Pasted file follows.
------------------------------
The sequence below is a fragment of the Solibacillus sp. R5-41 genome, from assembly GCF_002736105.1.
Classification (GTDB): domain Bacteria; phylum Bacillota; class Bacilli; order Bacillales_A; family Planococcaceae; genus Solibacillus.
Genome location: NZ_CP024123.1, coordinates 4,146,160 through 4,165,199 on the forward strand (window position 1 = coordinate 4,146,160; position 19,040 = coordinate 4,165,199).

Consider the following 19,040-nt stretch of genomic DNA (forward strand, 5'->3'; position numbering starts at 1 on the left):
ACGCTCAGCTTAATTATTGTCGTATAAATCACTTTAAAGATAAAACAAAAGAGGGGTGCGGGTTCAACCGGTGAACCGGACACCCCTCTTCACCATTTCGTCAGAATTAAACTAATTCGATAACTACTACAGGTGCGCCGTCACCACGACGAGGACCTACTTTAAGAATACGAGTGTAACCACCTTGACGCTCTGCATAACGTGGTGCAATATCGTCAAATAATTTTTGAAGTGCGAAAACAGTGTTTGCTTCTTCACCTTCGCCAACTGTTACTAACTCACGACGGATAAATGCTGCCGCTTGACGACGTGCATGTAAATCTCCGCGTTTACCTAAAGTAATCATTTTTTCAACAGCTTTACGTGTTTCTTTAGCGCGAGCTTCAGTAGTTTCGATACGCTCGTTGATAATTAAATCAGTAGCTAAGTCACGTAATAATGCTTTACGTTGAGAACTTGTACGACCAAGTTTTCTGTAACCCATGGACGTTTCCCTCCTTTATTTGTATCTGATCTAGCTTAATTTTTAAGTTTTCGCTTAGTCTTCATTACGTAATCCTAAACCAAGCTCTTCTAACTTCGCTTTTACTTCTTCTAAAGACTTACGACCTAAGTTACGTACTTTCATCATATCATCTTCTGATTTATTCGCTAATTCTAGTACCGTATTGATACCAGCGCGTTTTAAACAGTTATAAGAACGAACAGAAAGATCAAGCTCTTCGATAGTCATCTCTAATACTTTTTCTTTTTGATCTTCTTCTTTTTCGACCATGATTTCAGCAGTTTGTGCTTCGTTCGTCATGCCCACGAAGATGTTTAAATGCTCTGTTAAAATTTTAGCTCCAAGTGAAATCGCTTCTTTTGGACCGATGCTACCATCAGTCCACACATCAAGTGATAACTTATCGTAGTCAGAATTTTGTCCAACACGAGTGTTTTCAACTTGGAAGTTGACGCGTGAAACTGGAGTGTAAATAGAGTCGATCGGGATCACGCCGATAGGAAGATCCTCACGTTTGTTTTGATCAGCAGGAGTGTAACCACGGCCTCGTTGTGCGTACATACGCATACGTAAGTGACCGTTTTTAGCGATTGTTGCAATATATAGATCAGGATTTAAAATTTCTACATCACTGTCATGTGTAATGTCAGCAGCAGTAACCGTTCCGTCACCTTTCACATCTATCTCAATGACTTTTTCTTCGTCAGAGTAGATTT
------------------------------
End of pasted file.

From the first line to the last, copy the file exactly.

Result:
The sequence below is a fragment of the Solibacillus sp. R5-41 genome, from assembly GCF_002736105.1.
Classification (GTDB): domain Bacteria; phylum Bacillota; class Bacilli; order Bacillales_A; family Planococcaceae; genus Solibacillus.
Genome location: NZ_CP024123.1, coordinates 4,146,160 through 4,165,199 on the forward strand (window position 1 = coordinate 4,146,160; position 19,040 = coordinate 4,165,199).

Consider the following 19,040-nt stretch of genomic DNA (forward strand, 5'->3'; position numbering starts at 1 on the left):
ACGCTCAGCTTAATTATTGTCGTATAAATCACTTTAAAGATAAAACAAAAGAGGGGTGCGGGTTCAACCGGTGAACCGGACACCCCTCTTCACCATTTCGTCAGAATTAAACTAATTCGATAACTACTACAGGTGCGCCGTCACCACGACGAGGACCTACTTTAAGAATACGAGTGTAACCACCTTGACGCTCTGCATAACGTGGTGCAATATCGTCAAATAATTTTTGAAGTGCGAAAACAGTGTTTGCTTCTTCACCTTCGCCAACTGTTACTAACTCACGACGGATAAATGCTGCCGCTTGACGACGTGCATGTAAATCTCCGCGTTTACCTAAAGTAATCATTTTTTCAACAGCTTTACGTGTTTCTTTAGCGCGAGCTTCAGTAGTTTCGATACGCTCGTTGATAATTAAATCAGTAGCTAAGTCACGTAATAATGCTTTACGTTGAGAACTTGTACGACCAAGTTTTCTGTAACCCATGGACGTTTCCCTCCTTTATTTGTATCTGATCTAGCTTAATTTTTAAGTTTTCGCTTAGTCTTCATTACGTAATCCTAAACCAAGCTCTTCTAACTTCGCTTTTACTTCTTCTAAAGACTTACGACCTAAGTTACGTACTTTCATCATATCATCTTCTGATTTATTCGCTAATTCTAGTACCGTATTGATACCAGCGCGTTTTAAACAGTTATAAGAACGAACAGAAAGATCAAGCTCTTCGATAGTCATCTCTAATACTTTTTCTTTTTGATCTTCTTCTTTTTCGACCATGATTTCAGCAGTTTGTGCTTCGTTCGTCATGCCCACGAAGATGTTTAAATGCTCTGTTAAAATTTTAGCTCCAAGTGAAATCGCTTCTTTTGGACCGATGCTACCATCAGTCCACACATCAAGTGATAACTTATCGTAGTCAGAATTTTGTCCAACACGAGTGTTTTCAACTTGGAAGTTGACGCGTGAAACTGGAGTGTAAATAGAGTCGATCGGGATCACGCCGATAGGAAGATCCTCACGTTTGTTTTGATCAGCAGGAGTGTAACCACGGCCTCGTTGTGCGTACATACGCATACGTAAGTGACCGTTTTTAGCGATTGTTGCAATATATAGATCAGGATTTAAAATTTCTACATCACTGTCATGTGTAATGTCAGCAGCAGTAACCGTTCCGTCACCTTTCACATCTATCTCAATGACTTTTTCTTCGTCAGAGTAGATTT